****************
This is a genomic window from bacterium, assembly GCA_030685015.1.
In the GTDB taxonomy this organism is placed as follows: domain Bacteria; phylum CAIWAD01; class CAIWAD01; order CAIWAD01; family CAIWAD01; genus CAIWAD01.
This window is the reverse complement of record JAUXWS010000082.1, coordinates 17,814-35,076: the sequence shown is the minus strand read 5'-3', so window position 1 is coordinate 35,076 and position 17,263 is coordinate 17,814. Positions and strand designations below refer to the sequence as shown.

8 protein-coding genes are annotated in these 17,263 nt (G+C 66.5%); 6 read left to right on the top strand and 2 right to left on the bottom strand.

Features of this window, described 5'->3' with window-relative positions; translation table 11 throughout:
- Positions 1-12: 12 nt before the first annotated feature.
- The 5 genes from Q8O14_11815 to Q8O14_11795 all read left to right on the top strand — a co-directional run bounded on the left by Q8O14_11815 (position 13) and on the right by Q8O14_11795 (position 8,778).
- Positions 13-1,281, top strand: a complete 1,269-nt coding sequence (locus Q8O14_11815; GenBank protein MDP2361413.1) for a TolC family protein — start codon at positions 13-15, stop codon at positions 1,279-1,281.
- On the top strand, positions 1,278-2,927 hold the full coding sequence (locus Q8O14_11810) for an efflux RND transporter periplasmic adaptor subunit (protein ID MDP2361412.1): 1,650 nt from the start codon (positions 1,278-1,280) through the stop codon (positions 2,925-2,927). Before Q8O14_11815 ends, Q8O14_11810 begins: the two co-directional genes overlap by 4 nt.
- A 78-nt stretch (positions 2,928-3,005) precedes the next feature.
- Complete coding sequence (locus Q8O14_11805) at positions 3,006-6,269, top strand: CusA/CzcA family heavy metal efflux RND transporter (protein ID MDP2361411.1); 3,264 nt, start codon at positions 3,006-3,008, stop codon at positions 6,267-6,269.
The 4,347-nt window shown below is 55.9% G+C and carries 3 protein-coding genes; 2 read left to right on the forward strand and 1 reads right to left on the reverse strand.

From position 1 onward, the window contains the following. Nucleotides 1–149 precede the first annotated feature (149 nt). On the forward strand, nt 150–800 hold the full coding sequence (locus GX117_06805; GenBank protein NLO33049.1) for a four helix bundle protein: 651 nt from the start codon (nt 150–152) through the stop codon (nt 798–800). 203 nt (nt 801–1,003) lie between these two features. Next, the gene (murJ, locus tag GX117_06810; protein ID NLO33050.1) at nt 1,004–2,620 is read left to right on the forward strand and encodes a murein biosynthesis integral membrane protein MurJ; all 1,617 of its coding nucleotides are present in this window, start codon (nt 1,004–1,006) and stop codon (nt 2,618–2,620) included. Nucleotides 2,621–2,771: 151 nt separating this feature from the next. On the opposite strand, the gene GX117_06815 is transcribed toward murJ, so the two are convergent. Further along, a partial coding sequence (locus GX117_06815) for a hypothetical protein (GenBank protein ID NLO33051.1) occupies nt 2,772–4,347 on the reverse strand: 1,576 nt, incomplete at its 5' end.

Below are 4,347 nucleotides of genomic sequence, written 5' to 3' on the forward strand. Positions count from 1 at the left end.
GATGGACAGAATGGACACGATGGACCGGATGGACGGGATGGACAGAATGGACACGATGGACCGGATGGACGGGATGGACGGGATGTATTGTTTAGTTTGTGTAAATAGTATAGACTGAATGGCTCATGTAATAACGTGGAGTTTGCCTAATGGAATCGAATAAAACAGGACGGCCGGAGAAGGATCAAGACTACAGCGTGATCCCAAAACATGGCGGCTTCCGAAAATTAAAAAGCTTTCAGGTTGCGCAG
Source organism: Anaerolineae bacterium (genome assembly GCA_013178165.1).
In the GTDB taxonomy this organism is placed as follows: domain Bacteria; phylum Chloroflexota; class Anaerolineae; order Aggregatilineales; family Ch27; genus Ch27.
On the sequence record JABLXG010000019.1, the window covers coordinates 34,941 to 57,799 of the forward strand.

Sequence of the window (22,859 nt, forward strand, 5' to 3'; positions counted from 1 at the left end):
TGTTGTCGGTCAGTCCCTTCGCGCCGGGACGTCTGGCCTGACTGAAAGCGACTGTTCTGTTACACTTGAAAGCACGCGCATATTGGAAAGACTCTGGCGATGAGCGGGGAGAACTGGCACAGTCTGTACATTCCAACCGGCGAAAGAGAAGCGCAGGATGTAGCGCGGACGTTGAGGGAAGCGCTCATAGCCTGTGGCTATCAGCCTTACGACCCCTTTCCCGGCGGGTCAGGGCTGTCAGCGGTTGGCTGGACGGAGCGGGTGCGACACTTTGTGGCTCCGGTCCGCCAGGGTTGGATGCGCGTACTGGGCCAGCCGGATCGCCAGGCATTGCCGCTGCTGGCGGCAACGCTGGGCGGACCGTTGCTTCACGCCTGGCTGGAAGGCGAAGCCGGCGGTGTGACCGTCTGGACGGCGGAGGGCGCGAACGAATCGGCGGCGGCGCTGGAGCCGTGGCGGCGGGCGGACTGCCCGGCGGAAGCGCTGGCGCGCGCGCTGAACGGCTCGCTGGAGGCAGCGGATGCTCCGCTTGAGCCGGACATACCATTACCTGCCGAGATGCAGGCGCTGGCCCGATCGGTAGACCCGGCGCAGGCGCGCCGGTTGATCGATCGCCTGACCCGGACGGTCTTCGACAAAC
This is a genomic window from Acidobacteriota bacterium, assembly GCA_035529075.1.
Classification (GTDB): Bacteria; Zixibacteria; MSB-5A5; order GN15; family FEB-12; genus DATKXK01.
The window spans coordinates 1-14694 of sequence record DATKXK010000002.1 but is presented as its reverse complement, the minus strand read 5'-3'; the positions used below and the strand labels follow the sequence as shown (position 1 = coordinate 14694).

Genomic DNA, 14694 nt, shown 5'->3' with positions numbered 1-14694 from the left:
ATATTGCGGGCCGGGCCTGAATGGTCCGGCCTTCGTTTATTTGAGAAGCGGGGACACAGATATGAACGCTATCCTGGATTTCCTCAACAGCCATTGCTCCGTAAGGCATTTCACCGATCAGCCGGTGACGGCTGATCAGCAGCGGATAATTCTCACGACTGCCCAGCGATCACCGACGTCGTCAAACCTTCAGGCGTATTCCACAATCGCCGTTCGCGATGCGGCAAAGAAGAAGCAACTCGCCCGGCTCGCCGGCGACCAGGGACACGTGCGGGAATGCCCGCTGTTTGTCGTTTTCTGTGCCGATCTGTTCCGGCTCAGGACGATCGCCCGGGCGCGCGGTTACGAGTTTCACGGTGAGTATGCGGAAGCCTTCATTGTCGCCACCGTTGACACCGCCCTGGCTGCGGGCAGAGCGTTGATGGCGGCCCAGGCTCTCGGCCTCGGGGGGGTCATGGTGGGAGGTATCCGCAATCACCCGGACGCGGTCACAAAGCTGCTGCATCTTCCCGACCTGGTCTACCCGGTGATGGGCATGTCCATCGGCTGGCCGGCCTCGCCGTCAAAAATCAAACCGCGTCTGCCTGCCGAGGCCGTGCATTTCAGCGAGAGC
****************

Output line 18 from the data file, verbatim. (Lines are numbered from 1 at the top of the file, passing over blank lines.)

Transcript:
On the sequence record JABLXG010000019.1, the window covers coordinates 34,941 to 57,799 of the forward strand.